by Martin Horejsi of  Martin Horejsi's Meteorite and Tektite Books
An Article In Meteorite-Times Magazine

Historical Presence: The Joy of Micromounts

If one has several copies of a rare book, but one of the copies was missing some pages, and its condition was not as good as the other books, would it be appropriate to separate that book into its individual pages, and distribute those pages to collectors?

 Yes it would, according to Russ Kempton of the New England Metetoritical Service, the world’s largest supplier of micromount meteorite specimens, as long as certain conditions are met. When this reasoning is applied to meteorites, the main condition to be met is that every effort must be made during the preparation of the specimen to keep the meteorite authenticatable. That means that when under laboratory scrutiny the specimen holds enough of its original character to be identified as an actual sample of the specific meteorite locality.

 The life of a meteorite today is vastly different from that of even a generation ago. No longer do most pieces sold into collection bondage rival a floppy disk in size. Nor a coin in size for that matter. Today, the life expectancy of a reasonably sized meteorite specimen is much shorter when compared to pre-ebay days.

 

A 10-gram meteorite used to be an common target for many collectors. One paid only mild attention to the tenths position in the gram weight of the specimen. But then the one-gram meteorite became fashionable and knowing the tenths position was critical. And then the days of the leading zero arrived as sub-gram specimens entered the marketplace with a vengeance. Now specimens measured in hundredths and even thousandths of a gram litter the collecting countryside. And I place the blame squarely on ebay… and myself, of course.

 Ebay offers a global advertising venue for anyone interested in selling meteorites. The title ‘meteorite dealer’ is no longer reserved for those thick-skinned, poker-faced individuals who can drop $10,000 or $20,000 on a new specimen knowing that the world of collectors will gobble up the slices in a profitable amount of time. Now, the meteorite dealers includes anyone with a few bucks and the gall to bust up a slice into tiny hybrid slice/fragments to be sold for price often less than the cost of shipping the specimen to the buyer.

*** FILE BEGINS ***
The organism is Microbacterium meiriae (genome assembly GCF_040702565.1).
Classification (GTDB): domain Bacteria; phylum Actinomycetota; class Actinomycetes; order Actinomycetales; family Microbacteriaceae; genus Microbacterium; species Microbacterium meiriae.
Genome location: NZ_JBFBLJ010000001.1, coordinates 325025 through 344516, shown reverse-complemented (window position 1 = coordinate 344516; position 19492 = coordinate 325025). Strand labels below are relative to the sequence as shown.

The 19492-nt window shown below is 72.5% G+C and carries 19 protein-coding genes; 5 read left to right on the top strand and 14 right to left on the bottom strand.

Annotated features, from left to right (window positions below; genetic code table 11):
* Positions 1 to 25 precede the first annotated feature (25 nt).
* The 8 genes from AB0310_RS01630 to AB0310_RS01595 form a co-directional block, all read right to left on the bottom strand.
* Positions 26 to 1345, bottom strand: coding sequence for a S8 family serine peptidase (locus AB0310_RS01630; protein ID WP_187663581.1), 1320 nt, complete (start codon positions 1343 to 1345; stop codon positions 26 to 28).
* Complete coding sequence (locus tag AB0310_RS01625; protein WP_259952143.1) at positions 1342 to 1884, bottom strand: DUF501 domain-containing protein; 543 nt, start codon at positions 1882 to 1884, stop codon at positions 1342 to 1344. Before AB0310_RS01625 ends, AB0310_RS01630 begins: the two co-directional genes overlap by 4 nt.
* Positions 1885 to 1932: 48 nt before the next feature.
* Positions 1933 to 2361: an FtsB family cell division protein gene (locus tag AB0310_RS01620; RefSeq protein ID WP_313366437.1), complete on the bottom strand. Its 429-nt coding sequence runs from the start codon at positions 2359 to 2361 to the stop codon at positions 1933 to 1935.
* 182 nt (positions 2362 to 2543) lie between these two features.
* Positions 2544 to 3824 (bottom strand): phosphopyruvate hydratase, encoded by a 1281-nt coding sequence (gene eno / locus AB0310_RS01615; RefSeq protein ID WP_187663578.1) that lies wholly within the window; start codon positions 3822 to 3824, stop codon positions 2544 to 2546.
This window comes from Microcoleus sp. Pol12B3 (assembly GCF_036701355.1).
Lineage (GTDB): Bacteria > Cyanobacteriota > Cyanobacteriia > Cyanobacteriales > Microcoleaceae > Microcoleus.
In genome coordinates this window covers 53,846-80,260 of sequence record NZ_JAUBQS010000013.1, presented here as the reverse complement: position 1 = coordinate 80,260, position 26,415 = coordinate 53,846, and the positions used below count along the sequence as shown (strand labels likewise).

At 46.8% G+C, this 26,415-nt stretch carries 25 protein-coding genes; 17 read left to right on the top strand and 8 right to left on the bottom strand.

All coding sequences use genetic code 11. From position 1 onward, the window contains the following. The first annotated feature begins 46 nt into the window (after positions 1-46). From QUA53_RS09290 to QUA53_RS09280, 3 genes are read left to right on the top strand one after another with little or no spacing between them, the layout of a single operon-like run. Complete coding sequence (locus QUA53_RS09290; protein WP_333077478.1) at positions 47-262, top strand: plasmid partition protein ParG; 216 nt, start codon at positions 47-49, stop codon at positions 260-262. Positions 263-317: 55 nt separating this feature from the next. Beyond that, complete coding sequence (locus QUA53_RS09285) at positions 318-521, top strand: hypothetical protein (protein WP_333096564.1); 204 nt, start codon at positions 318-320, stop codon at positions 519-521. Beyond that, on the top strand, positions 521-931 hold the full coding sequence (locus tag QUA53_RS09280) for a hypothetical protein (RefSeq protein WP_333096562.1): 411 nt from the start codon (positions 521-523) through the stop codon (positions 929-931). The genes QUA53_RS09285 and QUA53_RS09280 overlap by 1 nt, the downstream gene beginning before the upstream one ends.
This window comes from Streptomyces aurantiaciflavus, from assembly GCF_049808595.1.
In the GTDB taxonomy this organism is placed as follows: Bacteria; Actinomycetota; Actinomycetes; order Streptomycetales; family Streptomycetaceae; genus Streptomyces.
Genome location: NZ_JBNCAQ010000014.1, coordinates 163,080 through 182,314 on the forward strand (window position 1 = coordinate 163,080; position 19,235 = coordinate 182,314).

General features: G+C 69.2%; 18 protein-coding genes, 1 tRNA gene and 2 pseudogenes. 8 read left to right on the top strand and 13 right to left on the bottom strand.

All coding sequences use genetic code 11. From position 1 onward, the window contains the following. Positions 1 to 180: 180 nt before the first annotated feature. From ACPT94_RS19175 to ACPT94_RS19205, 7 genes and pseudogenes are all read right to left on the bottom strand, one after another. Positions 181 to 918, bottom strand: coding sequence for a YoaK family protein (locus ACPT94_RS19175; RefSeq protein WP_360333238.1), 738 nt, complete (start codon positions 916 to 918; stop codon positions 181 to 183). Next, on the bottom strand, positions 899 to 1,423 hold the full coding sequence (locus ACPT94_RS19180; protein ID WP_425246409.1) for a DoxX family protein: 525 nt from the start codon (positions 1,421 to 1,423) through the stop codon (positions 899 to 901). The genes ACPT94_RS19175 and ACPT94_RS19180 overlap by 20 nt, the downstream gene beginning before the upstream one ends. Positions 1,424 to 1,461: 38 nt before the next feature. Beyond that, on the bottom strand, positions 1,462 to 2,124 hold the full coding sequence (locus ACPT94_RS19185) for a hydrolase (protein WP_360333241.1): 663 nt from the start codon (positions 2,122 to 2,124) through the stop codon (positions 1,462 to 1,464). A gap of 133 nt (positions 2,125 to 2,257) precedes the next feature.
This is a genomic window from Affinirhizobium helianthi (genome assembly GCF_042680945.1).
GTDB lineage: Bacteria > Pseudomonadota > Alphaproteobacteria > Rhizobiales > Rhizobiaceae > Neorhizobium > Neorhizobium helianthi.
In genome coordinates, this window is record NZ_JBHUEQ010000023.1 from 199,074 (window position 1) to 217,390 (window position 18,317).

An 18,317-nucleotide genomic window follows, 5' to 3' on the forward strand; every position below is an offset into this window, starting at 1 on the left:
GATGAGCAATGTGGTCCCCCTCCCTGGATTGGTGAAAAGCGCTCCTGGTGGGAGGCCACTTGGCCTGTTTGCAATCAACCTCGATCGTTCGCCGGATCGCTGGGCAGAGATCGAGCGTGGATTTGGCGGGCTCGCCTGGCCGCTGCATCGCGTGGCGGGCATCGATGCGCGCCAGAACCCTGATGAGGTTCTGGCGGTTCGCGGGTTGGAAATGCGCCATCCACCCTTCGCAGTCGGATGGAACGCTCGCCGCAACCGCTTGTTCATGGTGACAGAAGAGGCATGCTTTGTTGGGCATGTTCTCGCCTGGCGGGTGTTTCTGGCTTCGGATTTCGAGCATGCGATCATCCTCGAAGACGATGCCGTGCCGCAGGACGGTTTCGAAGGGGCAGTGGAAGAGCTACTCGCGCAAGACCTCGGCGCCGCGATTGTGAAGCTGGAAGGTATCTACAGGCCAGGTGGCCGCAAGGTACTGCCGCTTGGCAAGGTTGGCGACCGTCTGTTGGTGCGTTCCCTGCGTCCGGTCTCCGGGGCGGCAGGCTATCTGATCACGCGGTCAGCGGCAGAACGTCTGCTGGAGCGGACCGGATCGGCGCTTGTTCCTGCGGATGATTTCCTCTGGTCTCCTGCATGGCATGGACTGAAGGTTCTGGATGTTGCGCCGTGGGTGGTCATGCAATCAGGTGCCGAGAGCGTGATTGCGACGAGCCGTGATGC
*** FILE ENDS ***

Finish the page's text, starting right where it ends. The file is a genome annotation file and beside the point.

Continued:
The prospects for a meteorite in today’s collecting world are grim at best. Many of the latest generation of meteorite enthusiasts cut their collecting teeth on tiny fragments of both the rare stuff and common alike. Nowadays, a meteorite of reasonable size might sit on ebay for a week of undignified public scrutiny, patiently waiting for the jaws of the buyer-shark to slam shut. If lucky, the specimen will be swallowed whole. But fate might have it chewed into ever-smaller pieces, only to be sprinkled into ever-smaller aquariums upon which ever-smaller fish will feed.

But there is an upside to all these petite specimens as well. However, I suggest that the positive light be reserved for those specimens that can pass the test of history. Although recent meteorite discoveries do have their origins in the ancient solar system, their contact with human beings is a recent phenomenon. We collect meteorites for a myriad of reasons, but undoubtedly one of the main motivations is found with the meteorite’s connection to a vastly distant and old cosmic heritage that dwarfs most other elements of human existence. Now, compound that allure creating a synergy when the meteorite’s fall intersects the lives of people who lived centuries ago. Now you have the test of history.

 

 


 

In a collector’s reality, a micromount meteorite specimen offers little more than an authentic entry in a collection. Many micromounts lack sufficient detail to be a quality ambassador representing their home locality. In fact, they May not hold any visual appeal at all unless assisted by sophisticated optics. But aside from their diminutive size, a micromount’s existence, even as a somewhat symbolic member of a collection, May actually contain more significance than their scientific standing.